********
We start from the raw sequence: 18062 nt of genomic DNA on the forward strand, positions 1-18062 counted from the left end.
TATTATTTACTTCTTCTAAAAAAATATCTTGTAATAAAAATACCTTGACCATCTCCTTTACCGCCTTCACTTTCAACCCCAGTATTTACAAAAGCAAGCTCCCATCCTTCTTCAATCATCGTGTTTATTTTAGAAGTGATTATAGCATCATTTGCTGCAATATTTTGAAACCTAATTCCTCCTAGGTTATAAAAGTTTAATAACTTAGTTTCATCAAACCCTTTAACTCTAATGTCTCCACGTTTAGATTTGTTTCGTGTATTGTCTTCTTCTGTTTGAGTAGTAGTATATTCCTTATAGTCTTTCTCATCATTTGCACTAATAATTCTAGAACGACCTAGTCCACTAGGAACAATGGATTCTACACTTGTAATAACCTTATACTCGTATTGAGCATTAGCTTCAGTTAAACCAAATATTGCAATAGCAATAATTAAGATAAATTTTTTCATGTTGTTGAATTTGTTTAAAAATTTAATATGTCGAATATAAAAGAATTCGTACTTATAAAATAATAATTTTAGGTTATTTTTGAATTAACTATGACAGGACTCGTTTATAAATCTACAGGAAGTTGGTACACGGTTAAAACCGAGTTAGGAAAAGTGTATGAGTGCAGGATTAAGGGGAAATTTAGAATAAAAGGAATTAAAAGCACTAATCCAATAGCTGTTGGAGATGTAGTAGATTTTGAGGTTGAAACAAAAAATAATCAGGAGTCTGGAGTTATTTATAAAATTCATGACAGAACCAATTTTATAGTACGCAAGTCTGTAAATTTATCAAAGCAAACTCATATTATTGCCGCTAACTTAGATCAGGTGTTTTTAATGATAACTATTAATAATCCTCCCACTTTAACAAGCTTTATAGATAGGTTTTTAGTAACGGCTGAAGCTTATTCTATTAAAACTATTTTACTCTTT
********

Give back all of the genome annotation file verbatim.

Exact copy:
We start from the raw sequence: 18062 nt of genomic DNA on the forward strand, positions 1-18062 counted from the left end.
TATTATTTACTTCTTCTAAAAAAATATCTTGTAATAAAAATACCTTGACCATCTCCTTTACCGCCTTCACTTTCAACCCCAGTATTTACAAAAGCAAGCTCCCATCCTTCTTCAATCATCGTGTTTATTTTAGAAGTGATTATAGCATCATTTGCTGCAATATTTTGAAACCTAATTCCTCCTAGGTTATAAAAGTTTAATAACTTAGTTTCATCAAACCCTTTAACTCTAATGTCTCCACGTTTAGATTTGTTTCGTGTATTGTCTTCTTCTGTTTGAGTAGTAGTATATTCCTTATAGTCTTTCTCATCATTTGCACTAATAATTCTAGAACGACCTAGTCCACTAGGAACAATGGATTCTACACTTGTAATAACCTTATACTCGTATTGAGCATTAGCTTCAGTTAAACCAAATATTGCAATAGCAATAATTAAGATAAATTTTTTCATGTTGTTGAATTTGTTTAAAAATTTAATATGTCGAATATAAAAGAATTCGTACTTATAAAATAATAATTTTAGGTTATTTTTGAATTAACTATGACAGGACTCGTTTATAAATCTACAGGAAGTTGGTACACGGTTAAAACCGAGTTAGGAAAAGTGTATGAGTGCAGGATTAAGGGGAAATTTAGAATAAAAGGAATTAAAAGCACTAATCCAATAGCTGTTGGAGATGTAGTAGATTTTGAGGTTGAAACAAAAAATAATCAGGAGTCTGGAGTTATTTATAAAATTCATGACAGAACCAATTTTATAGTACGCAAGTCTGTAAATTTATCAAAGCAAACTCATATTATTGCCGCTAACTTAGATCAGGTGTTTTTAATGATAACTATTAATAATCCTCCCACTTTAACAAGCTTTATAGATAGGTTTTTAGTAACGGCTGAAGCTTATTCTATTAAAACTATTTTACTCTTT